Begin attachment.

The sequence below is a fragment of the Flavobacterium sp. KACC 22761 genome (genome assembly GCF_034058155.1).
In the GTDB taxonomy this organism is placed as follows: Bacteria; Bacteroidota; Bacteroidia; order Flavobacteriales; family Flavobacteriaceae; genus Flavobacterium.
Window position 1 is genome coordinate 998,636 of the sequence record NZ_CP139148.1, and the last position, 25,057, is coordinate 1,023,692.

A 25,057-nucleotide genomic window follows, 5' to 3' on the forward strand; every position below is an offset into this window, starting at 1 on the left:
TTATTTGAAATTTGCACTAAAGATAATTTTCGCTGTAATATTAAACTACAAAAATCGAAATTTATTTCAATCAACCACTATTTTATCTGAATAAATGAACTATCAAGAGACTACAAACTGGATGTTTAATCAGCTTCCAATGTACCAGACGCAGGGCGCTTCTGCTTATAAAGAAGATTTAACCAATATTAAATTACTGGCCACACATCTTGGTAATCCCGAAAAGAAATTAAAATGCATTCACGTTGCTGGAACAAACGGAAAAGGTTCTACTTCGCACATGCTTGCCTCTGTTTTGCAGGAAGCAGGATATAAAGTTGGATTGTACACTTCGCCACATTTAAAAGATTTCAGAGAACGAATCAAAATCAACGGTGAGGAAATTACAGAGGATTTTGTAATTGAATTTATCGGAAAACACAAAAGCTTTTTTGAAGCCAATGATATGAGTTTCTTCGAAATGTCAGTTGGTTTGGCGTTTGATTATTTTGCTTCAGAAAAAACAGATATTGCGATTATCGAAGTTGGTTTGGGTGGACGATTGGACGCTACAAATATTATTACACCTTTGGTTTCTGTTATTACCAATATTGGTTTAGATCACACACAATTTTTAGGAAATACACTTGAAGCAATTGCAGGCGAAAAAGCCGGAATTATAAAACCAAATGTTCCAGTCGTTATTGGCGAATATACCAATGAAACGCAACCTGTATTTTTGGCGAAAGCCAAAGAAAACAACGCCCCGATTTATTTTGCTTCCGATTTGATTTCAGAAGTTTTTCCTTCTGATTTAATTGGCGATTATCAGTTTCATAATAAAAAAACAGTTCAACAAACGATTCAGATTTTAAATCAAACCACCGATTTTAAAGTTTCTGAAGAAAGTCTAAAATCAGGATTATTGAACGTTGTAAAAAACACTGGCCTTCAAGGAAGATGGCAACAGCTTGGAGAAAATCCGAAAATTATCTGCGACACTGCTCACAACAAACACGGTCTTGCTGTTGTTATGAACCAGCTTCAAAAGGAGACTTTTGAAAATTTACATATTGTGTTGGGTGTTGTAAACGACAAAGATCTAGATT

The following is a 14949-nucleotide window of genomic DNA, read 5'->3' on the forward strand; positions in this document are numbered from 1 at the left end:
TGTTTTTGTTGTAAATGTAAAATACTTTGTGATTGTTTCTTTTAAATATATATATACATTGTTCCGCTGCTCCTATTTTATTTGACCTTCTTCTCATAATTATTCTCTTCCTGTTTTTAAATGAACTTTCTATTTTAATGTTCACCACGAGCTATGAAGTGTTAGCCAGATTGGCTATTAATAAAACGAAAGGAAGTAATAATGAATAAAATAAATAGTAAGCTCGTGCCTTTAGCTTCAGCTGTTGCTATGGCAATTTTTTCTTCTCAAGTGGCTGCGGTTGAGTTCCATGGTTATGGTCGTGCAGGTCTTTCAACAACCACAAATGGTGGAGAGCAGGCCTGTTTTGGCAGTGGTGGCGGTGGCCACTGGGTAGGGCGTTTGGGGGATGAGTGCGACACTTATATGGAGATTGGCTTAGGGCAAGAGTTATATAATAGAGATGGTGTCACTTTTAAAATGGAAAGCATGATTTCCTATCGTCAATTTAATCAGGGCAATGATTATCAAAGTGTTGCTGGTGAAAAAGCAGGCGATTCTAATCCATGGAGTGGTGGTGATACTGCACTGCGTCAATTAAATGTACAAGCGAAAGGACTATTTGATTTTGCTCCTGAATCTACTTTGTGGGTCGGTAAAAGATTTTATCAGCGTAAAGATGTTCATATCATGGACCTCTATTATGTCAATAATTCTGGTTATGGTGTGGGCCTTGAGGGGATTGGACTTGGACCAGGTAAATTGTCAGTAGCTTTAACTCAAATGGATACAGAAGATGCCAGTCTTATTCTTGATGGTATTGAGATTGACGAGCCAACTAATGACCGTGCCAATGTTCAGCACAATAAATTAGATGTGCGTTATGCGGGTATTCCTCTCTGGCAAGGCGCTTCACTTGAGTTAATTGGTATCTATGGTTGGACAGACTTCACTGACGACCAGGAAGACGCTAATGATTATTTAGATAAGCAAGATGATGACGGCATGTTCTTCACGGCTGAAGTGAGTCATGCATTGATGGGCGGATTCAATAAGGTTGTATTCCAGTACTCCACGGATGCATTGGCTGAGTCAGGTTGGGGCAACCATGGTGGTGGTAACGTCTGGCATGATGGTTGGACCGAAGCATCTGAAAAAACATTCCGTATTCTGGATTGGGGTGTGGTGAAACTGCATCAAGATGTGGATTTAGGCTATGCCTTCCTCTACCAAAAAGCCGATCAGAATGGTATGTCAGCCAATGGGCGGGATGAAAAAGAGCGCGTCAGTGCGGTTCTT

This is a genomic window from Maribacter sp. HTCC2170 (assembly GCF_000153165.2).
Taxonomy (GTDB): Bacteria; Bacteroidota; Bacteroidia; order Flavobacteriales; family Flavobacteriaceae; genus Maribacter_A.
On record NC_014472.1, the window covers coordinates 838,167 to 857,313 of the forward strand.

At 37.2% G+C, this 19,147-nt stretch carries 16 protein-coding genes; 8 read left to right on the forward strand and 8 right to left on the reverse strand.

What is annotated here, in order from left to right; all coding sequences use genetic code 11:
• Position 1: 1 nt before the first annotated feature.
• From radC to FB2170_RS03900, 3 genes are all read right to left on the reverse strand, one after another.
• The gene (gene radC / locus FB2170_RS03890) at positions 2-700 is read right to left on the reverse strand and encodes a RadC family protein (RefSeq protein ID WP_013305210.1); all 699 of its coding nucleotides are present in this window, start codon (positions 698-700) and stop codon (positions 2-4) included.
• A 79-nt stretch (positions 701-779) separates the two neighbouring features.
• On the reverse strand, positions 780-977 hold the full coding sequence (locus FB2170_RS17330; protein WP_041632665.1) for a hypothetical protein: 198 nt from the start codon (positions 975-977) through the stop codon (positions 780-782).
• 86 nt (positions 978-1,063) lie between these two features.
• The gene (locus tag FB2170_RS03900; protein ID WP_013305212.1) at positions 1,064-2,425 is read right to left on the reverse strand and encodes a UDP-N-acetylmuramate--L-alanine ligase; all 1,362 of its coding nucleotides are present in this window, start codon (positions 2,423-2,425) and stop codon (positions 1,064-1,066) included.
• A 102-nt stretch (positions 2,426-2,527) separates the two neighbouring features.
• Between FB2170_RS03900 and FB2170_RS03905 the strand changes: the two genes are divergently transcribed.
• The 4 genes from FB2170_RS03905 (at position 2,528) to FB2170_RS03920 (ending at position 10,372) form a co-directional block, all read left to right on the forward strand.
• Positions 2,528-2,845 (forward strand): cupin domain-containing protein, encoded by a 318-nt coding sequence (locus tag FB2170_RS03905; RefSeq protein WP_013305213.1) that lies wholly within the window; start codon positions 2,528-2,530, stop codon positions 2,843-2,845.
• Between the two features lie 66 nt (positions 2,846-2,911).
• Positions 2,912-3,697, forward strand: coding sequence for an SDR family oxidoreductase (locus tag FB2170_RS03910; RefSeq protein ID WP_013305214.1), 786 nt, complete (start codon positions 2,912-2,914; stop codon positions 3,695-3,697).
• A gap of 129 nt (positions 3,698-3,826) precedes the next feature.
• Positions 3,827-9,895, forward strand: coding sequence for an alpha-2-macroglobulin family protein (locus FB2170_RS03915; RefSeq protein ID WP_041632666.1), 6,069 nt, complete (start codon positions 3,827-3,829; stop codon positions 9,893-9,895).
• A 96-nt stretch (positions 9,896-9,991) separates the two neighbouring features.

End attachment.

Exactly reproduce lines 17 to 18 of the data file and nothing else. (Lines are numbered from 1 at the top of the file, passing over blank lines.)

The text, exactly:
• On the reverse strand, positions 780-977 hold the full coding sequence (locus FB2170_RS17330; protein WP_041632665.1) for a hypothetical protein: 198 nt from the start codon (positions 975-977) through the stop codon (positions 780-782).
• 86 nt (positions 978-1,063) lie between these two features.